With the 2016 Presidential election fast approaching, one topic has been a major talking point: immigration.
Things came to a head earlier this summer when Donald Trump sparked public outrage with a series of disparaging remarks towards Mexicans. Since then, politicians from every corner have been lining up on their side of the fence and declaring their beliefs and attitudes towards immigration. This week, the current President of the United States Barack Obama laid out his feelings.
"Unless you are a Native American, your family came from someplace else," he said.
"And although we are a nation of laws and we want people to follow the laws... don't pretend that somehow 100 years ago the immigration process was all smooth and strict; that's now how it worked."
President Obama's comments about border security and the immigration process come at a time when many feel our borders are too porous or our processes too convoluted. In 2014, America saw 67,339 unaccompanied minors apprehended while trying to cross the border.
But American opinion on what to do with these immigrants is actually quite complex.
Several Pew research studies have shown that most Americans (72 percent) have no interest in spending the time or resources on deporting the 11.3 million unauthorized immigrants currently living in America. Still, despite President Obama's comments, in his term deportations have been on the rise, which has consequently divided the country on whether that increase is good or bad. 45 percent of Americans called it a good thing while an equal amount opposed, and the rest were left undecided.
"The notion that somehow we would not welcome their desire to be full-fledged parts of this community and this country and to contribute, and to serve, makes absolutely no sense."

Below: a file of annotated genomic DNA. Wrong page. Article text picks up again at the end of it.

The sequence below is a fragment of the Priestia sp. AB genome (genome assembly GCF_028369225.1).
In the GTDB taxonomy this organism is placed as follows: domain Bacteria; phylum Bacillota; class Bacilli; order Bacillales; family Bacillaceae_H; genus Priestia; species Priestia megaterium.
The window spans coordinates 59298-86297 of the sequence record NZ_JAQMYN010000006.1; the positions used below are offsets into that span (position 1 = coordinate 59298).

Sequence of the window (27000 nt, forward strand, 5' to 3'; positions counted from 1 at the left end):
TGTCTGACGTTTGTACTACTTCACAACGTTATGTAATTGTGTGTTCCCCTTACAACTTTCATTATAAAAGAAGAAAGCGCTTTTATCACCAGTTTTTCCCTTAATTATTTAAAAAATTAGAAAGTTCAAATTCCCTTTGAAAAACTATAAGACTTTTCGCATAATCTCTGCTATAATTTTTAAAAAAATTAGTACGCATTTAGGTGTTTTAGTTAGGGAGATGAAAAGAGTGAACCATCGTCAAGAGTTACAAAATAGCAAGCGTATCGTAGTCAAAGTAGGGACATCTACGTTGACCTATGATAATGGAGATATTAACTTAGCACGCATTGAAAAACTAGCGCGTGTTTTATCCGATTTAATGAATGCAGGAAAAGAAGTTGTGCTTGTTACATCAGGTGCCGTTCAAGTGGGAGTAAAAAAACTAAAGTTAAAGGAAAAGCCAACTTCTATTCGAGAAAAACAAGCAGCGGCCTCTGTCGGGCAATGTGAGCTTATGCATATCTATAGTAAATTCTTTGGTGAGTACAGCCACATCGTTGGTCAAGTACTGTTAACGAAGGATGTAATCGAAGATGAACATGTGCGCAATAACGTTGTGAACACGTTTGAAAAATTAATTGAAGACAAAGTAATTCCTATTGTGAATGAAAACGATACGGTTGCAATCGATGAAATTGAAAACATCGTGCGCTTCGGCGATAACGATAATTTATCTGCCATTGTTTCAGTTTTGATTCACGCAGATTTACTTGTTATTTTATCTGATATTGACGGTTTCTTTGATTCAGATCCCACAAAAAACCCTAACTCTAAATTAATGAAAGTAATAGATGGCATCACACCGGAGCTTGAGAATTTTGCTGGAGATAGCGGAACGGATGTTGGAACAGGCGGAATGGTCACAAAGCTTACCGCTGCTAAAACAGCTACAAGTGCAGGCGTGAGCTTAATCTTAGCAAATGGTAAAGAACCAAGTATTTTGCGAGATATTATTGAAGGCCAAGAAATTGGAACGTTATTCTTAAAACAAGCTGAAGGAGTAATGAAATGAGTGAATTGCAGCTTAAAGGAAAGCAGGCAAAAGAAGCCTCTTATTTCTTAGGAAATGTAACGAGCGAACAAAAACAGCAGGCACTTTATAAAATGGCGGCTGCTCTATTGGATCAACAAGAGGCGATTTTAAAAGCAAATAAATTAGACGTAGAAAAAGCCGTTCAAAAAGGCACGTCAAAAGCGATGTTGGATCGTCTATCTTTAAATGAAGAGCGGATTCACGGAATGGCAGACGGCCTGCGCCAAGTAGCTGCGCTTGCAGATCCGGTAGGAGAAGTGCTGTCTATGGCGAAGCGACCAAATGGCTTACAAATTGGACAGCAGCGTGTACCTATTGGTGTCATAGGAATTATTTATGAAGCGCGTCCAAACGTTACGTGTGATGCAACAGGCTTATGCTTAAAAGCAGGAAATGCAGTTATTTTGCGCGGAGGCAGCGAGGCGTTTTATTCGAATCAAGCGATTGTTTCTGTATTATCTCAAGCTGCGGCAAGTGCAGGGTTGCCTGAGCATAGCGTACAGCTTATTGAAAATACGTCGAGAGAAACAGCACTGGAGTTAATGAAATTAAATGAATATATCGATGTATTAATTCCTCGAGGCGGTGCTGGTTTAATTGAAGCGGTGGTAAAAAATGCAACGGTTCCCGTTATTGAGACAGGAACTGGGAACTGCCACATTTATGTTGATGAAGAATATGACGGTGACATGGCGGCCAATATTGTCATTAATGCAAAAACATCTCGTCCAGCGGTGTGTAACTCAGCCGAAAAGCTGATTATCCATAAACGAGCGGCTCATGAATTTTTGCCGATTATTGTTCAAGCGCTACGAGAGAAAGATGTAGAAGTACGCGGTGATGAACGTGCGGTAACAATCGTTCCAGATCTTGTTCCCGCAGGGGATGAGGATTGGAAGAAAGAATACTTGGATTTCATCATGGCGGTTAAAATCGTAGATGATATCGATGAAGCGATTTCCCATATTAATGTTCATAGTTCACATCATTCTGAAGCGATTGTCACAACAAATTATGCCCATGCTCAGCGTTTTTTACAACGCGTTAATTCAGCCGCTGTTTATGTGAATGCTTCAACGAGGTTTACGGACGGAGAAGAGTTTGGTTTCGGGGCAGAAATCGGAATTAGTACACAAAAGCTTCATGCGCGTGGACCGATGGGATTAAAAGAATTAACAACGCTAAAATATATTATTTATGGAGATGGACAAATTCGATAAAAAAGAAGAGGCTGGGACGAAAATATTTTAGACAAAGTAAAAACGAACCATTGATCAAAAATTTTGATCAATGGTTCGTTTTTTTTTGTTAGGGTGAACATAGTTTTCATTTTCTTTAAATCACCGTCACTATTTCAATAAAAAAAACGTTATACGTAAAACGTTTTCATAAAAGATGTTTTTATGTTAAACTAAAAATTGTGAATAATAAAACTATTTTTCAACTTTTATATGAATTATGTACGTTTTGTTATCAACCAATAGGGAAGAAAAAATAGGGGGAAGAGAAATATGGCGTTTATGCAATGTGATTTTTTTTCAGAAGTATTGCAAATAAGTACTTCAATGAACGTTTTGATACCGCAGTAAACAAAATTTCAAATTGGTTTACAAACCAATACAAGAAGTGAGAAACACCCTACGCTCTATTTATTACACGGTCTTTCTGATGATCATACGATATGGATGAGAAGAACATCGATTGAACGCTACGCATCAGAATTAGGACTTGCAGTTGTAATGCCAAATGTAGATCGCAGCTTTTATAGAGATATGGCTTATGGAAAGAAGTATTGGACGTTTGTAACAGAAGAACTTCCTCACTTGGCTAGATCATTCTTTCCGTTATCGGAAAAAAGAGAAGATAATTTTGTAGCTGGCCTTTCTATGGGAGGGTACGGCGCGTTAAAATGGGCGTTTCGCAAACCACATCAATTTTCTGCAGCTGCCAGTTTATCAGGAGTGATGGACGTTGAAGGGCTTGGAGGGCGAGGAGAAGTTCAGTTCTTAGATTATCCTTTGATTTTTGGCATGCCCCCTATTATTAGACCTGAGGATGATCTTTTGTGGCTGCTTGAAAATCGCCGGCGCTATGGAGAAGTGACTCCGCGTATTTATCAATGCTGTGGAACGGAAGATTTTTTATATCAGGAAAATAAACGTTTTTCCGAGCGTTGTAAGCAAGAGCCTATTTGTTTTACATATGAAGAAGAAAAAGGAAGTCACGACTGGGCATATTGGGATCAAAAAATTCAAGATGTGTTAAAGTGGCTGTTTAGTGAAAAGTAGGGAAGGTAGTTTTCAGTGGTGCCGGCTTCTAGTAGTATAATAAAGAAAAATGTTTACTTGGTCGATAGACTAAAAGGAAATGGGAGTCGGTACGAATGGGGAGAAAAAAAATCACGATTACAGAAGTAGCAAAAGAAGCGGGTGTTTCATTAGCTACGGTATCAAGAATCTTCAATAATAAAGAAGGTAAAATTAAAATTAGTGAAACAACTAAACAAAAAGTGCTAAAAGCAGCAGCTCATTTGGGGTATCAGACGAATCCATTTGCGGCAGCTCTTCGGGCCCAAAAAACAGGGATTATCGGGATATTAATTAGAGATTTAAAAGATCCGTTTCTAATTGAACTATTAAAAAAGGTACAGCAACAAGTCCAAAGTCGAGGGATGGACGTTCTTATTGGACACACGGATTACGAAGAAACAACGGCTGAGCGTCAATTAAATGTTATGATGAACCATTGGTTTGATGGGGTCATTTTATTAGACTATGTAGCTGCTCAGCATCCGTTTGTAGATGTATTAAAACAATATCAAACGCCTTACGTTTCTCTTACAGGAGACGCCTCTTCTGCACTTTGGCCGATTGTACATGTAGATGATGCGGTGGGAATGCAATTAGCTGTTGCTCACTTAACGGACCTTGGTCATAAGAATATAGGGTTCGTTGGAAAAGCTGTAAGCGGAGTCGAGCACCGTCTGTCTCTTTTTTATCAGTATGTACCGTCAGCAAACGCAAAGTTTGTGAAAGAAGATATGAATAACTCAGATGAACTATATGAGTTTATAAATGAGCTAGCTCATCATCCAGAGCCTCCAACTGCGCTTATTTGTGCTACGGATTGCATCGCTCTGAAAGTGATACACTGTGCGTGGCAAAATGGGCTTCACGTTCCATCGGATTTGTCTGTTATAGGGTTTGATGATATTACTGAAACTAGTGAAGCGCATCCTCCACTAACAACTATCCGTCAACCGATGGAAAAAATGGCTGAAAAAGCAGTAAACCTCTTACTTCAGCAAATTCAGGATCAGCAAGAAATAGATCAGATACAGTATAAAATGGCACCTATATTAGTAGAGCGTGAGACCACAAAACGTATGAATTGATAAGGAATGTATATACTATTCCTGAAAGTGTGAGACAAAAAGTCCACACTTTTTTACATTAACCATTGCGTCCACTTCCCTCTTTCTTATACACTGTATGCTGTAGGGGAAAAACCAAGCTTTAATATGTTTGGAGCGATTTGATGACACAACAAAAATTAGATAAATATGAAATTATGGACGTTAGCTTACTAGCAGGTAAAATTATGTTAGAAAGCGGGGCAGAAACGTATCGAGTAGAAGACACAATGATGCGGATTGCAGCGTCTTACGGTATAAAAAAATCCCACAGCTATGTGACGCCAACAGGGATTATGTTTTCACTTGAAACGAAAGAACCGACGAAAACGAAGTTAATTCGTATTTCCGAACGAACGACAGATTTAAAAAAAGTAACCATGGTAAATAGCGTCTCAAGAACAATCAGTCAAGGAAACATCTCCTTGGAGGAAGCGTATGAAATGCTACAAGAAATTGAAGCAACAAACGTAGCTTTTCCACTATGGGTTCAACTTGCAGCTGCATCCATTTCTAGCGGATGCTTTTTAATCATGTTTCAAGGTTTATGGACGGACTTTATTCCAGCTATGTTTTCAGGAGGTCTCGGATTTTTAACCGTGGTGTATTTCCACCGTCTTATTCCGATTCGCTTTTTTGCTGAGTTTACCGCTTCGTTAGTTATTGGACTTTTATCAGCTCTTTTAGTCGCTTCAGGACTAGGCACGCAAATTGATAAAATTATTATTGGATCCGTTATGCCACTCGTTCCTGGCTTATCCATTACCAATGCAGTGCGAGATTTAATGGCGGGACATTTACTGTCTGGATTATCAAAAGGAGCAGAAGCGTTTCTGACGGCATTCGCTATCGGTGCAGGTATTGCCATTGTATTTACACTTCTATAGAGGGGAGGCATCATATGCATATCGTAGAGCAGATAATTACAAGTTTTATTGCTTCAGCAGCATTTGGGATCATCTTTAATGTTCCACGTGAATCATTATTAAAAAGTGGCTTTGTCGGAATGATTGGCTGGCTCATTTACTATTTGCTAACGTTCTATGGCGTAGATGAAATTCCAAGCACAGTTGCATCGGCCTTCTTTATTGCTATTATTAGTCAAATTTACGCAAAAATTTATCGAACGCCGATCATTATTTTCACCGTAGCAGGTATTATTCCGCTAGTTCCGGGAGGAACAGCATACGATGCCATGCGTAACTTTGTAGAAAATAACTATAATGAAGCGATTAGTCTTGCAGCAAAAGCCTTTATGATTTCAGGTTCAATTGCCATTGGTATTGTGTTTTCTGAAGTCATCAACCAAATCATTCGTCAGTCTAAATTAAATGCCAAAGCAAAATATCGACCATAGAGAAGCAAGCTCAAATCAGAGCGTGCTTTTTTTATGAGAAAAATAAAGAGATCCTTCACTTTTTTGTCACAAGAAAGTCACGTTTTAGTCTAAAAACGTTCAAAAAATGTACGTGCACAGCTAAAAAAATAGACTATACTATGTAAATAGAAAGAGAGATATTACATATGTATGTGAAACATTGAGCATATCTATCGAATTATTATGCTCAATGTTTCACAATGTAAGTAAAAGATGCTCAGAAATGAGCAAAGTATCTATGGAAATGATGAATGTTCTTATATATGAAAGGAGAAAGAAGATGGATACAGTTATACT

Presidential candidates like Trump and Scott Walker have advocated for fences on both our northern and southern borders. Their rhetoric has sparked another conversation —if how each political party is treating immigrants will have a strong effect on who wins the 2016 Presidential race.
"Trump's entrance into race made it so that they had to discuss it whether they wanted to or not," Republican political consultant Reed Galen told NPR. "Latinos, who at [that] time might have been with the Republicans on any number of issues, be it the economy or social issues, thought, well, if this is something you're going to be for, then you probably don't like me."
Apparently, Obama saw the recent rise in anti-immigrant sentiment as a time to remind almost all Americans where they came from, and how we've already lived in a time when all immigrants were treated poorly.
"Suddenly we are treating new immigrants as if they're the problem when your grandparents were treated like the problem, or your great-grandparents were treated like the problem, or were considered somehow unworthy, or uneducated, or unwashed? No. That's not who we are," Obama said.